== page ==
Updated: Feb 14
I'm one of those gals who cuts her own hair. I've been doing it for well over ten years now, but thanks to hair cutting tutorials on YouTube, I've gotten somewhat better at it. While admiring my handiwork this morning, I thought about my old therapist for some reason, maybe because she always had such nice short haircuts herself. And then I remembered the phone call made years ago to me by her daughter, who had called to tell me that she'd finally passed away of early Alzheimer's.
I was a patient of this woman (who I'll call MH) for about 18 years, right up until I could see that something was terribly amiss in her behavior in the last year I was with her. It was an unbelievable loss, to feel her slipping away like that. In my youthful notions, I thought she would always be there for me, but, of course, life doesn't work that way. It was her strength, courage and fearlessness that popped into my mind today, and how she taught me over the years to never really fear what was in my heart, no matter how dark it felt at any given moment.
No matter how distraught I could get over things in my life--past, present or future--MH always helped me face my fears head-on, particularly the ones I could have about my own sanity.
She seemed to embody a fundamental truth about life, which is that in the realm of emotions, there is nothing so dark that can't be faced, as when a truth is spoken, you truly are set free.
In that moment, one realizes that the agonizing torment of a particular situation doesn't really need a resolution at all, as when that spark of insight occurs, all things really do feel right again. For me, faith wasn't just restored; it was perhaps born for the first time--faith in the therapeutic process, faith in a power greater than myself, and faith, true faith, in another human being.
This was the wondrous feeling I'd so often get while driving home after a session with MH. Never would I feel so relaxed, so at home in the world, as when I'd leave her office after an incredibly intense and satisfying therapeutic exchange. It was such a comfort, and so empowering, to feel that I no longer needed to cower, to appease, to ruminate, or to obsess in order to feel safe in a dangerous world. As time went by and my true self began to emerge (I actually began playing guitar at age 35, then painting at age 40), it was as though an inner garden had sprung to life, and I was embarking at last on the journey of my becoming.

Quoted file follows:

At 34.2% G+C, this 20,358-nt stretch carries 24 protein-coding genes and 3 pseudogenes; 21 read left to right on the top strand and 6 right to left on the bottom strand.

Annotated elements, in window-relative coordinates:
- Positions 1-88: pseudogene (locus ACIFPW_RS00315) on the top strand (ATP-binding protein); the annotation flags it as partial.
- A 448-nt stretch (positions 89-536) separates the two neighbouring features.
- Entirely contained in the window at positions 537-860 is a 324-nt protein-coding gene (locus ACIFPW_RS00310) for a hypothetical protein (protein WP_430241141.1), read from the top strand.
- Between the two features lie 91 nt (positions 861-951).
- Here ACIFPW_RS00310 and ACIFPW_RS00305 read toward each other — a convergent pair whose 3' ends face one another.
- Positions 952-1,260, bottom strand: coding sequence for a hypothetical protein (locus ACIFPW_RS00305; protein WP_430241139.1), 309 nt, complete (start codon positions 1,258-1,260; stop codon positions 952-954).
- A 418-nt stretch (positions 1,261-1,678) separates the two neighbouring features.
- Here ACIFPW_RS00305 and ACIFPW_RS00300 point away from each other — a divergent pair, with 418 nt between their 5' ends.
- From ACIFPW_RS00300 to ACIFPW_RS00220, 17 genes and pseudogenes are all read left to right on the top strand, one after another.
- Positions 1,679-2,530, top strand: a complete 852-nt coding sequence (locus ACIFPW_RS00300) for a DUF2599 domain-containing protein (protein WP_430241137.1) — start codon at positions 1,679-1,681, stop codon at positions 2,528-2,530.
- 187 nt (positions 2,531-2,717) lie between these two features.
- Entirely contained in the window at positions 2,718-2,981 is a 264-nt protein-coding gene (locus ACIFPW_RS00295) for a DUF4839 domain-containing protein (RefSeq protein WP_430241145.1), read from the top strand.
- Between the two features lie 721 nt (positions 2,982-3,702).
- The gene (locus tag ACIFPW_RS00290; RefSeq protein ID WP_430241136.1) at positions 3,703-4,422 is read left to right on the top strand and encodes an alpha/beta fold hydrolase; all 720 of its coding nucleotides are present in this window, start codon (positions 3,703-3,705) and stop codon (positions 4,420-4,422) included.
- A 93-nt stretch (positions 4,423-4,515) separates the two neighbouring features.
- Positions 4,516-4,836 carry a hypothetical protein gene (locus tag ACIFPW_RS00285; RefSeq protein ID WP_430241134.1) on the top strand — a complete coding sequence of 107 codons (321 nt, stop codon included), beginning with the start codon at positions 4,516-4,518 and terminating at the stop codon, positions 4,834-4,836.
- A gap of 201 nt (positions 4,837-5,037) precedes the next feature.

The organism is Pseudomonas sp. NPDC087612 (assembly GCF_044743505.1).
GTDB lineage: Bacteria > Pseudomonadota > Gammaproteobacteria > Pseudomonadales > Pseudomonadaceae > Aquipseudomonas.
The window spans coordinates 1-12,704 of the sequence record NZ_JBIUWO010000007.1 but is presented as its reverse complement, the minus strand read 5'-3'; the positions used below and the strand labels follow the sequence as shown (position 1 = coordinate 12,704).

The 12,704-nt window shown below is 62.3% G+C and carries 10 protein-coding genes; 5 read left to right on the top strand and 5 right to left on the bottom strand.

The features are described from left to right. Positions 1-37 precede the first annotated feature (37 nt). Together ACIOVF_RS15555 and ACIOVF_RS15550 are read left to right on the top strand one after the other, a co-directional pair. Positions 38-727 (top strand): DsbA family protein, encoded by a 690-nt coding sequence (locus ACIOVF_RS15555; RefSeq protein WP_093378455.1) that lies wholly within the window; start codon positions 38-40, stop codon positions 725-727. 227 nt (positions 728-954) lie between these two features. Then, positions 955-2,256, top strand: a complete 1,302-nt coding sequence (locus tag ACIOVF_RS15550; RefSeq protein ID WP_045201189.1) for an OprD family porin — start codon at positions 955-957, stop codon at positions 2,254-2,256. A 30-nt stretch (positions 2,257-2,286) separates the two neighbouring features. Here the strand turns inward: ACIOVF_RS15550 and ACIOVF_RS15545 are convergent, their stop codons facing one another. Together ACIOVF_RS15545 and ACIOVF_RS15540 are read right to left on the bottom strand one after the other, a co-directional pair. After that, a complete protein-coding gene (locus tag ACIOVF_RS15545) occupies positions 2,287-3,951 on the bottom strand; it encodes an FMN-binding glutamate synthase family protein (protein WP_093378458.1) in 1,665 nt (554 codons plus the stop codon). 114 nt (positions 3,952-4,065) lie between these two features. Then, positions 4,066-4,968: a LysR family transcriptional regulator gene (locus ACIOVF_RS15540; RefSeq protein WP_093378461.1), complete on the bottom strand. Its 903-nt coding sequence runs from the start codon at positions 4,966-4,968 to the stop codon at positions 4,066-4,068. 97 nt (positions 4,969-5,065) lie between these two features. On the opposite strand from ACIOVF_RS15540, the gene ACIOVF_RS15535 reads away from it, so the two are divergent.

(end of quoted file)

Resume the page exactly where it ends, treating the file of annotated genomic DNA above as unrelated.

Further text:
Of course, life didn't get any easier, as I thought it would after 18 years of working so hard on myself, as I was then stricken with such pain and illness in '99. Everything I thought I knew shattered into a million pieces, and shattered even more in '05, when the pain took up round-the-clock surveillance of my soul, seeing just how much pressure it could exert before I cracked. It didn't take long.
It seemed right at the moment that life was blooming, after nearly two decades of hard work, the Jenga game of my life crumbled. The unfairness of it alone was enough to cause a psychiatric collapse.
It was a blog I created about my chronic pain, called The Drawing Board (which I kept for three years}, that brought me to a place of acceptance and I was able to move forward (albeit with great difficulty). But when I look back upon the arc of my life, the number of bad breaks has truly been astonishing. Yes, I know everyone suffers, but there is indeed something very unusual about the constant barrage of unfortunate events since as far back as I can remember. I'm not bitter, oddly enough (not anymore, anyway), and can still get excited about creative endeavors. But it's taken an additional two decades to get to THIS place.
The moral of the story? We never really arrive at a safe place in life, although we do get a bit smarter and wiser. It will always be dangerous, whether we take chances emotionally, physically or spiritually. When you dare to get happy, you risk heartbreak, and that's a fact.
The new heartbreak in my life is that I'm still grieving my mom (and the accompanying fracturing of my family), who died last year. She was truly a soul mate, and her loss has been devastating. So life never really gets easier, which is why creativity of any kind is so important. I dare say human suffering is the reason any of the arts were born at all. And that's why I encourage anyone who has an aching heart to just get it OUT and on the page, whether you write it down, paint it, compose it, start a business, whatever. Had I had not had these things in my life, I know, with certainty, that I would not be writing this essay right now.
So do it. Express yourself. The world wants to hear it. And be brutally honest. Hide behind a pseudonym if you must, but just get it out authentically, as the last thing the world needs is more frilly bumper-sticker affirmations to just "Be grateful!" As a friend once said, "Action is the solution to everything." I don't know it that's true, but it sounds right.
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